Social capital in Georgia: how trust becomes solidified when words are backed up with deeds
- Helped a neighbor or a friend with some household chores or childcare during last 6 months;
- Helped someone to resolve a dispute during last 6 months;
- Helped cleaning public space during last 6 months;
- Did volunteer work without expecting compensation during last 6 months;
- Donated money to a church or mosque during last 6 months;
- Attended a public meeting during last 6 months;
- When you get together with your close relatives and friends, how often do you discuss each other’s private problems?
- Would you approve or disapprove of women of your ethnicity marrying Armenians living in Georgia?
- Would you approve or disapprove of women of your ethnicity marrying Azerbaijanis living in Georgia?
- Do you have a close friend currently living abroad, outside the borders of Georgia?
- Do you have a close relative currently living abroad, outside the borders of Georgia?
When it comes to cognitive social capital, it is assessed based on how much people trust others and various institutions. CB contains a number of questions measuring cognitive social capital, including:
- Generally speaking, would you say that most people in Georgia can be trusted, or that you can’t be too careful in dealing with people?
- How much do you trust or distrust banks?
- How much do you trust or distrust NGOs?
- How much do you trust or distrust media?
- How much do you trust or distrust religious institutions?
Variables measuring trust towards political institutions and specific actors are excluded when calculating cognitive social capital in this writing, as politically loaded attitudes are more likely to be driven by the attitudes towards specific political actors and shift based on ongoing events.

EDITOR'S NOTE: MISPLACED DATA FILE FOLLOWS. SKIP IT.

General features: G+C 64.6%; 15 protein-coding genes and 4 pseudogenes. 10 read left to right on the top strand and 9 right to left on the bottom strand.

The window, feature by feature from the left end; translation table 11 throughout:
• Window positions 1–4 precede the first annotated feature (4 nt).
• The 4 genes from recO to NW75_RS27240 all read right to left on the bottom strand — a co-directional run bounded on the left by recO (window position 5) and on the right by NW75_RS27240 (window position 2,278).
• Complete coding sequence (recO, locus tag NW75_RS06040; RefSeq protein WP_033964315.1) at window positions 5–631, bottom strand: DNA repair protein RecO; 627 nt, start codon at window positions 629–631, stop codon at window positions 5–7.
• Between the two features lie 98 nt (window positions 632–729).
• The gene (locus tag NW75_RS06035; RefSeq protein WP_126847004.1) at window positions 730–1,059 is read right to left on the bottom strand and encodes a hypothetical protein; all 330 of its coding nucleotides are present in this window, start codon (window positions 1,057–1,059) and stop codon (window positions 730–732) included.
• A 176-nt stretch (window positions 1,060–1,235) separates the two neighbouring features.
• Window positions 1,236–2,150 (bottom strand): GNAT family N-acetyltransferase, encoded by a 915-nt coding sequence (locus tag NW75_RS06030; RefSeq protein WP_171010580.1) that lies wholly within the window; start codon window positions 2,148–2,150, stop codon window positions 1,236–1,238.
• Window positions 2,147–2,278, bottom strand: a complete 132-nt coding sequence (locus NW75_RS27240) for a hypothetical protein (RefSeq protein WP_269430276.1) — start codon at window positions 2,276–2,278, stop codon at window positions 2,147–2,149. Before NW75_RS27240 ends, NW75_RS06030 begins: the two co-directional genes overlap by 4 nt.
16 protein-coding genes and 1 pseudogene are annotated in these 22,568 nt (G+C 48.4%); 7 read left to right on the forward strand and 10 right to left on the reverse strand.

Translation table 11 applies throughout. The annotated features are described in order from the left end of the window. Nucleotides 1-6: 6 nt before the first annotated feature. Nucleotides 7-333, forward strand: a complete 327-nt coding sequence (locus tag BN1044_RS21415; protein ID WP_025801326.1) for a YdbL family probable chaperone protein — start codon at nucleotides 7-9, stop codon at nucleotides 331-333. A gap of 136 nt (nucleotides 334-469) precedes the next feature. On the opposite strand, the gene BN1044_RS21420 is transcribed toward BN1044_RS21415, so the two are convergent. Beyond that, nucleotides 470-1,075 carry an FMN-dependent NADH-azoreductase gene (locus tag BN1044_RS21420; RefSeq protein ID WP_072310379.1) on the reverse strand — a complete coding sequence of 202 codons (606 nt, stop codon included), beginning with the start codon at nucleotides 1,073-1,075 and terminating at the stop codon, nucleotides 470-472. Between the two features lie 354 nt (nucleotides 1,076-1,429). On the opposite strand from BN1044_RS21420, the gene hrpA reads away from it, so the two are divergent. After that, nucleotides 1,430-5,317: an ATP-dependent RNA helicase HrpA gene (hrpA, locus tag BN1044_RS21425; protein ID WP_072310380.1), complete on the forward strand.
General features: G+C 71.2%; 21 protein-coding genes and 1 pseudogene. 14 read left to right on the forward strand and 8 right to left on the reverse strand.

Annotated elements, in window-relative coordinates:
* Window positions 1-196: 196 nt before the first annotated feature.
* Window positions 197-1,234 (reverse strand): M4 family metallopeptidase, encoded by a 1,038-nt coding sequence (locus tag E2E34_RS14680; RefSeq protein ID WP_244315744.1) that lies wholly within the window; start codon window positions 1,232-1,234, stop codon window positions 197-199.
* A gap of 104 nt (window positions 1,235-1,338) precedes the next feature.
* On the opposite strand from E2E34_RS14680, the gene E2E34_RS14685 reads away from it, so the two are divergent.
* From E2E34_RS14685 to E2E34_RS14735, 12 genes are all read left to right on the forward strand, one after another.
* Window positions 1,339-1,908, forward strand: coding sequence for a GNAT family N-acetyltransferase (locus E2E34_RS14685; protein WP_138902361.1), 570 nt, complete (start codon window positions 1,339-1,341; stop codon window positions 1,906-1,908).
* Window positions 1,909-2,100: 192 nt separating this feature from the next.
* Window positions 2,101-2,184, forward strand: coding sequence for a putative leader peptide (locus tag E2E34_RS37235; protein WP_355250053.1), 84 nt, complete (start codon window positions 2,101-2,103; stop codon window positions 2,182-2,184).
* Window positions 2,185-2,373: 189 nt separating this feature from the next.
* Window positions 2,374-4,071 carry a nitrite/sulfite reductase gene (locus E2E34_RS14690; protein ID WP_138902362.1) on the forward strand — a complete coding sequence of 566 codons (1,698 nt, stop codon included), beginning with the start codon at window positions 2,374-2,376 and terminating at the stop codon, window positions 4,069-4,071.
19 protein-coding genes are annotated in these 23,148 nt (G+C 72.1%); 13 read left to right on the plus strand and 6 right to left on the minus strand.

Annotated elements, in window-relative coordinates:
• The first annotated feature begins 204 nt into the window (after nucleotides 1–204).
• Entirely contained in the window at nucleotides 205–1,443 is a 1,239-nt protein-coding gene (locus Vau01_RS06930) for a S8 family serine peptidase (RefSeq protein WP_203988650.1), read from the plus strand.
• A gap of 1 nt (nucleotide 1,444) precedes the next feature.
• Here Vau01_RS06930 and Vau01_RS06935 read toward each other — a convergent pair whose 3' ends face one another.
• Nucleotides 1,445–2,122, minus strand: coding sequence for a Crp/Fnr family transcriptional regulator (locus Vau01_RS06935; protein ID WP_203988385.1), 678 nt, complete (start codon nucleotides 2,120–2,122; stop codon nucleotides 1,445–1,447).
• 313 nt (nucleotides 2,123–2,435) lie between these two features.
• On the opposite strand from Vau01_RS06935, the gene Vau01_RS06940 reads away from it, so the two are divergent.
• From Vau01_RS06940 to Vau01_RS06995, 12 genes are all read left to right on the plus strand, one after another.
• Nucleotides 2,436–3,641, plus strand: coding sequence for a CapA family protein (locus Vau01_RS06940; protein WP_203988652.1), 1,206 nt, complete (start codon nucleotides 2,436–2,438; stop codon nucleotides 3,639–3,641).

From environmental catastrophe to violence, our world currently faces serious challenges with long-term consequences. In this context, what do people in the Caucasus consider to be the most acute problems?
During Sargsyan’s incumbency, dissatisfaction with government grew and support for protest increasedSerzh Sargsyan, formerly the President and then Prime Minister of Armenia, resigned from office on April 23rd, 2018, following 11 days of peaceful protest. Over the past 10 years, which coincide with Sargsyan’s time in office, Armenians were increasingly dissatisfied with their government. At the same time, the country witnessed growing civic engagement, with “youth-driven, social media-powered, issue-specific civic activism,” referred to as “civic initiatives”. CRRC’s Caucasus Barometer data from 2008 to 2017 reflect both these trends.
The Caucasus Barometer survey regularly asks people, “Which of the following statements do you agree with: “‘People are like children; the government should take care of them like a parent’ or ‘Government is like an employee; the people should be the bosses who control the government.’” Approximately half of the population of Georgia (52%) agreed in 2017 with the former statement and 40% with the latter. Responses to this question have fluctuated to some extent over time, but overall, attitudes are nearly equally split.
Public opinion polls suggest support for democracy is on the decline in Georgia, but does support for democracy correlate to support for liberal values?
An increasing number of Georgians view their country as ‘a democracy with major problems’, with CRRC’s Caucasus Barometer survey showing the share of people reporting this belief to have increased from 27% in 2011 to 48% in 2019.
In parallel to this growing scepticism towards the country’s democratic situation, surveys show a decline in the proportion of the population believing that democracy is preferable to any other kind of government, falling from 65% in 2011 to 49% in 2019.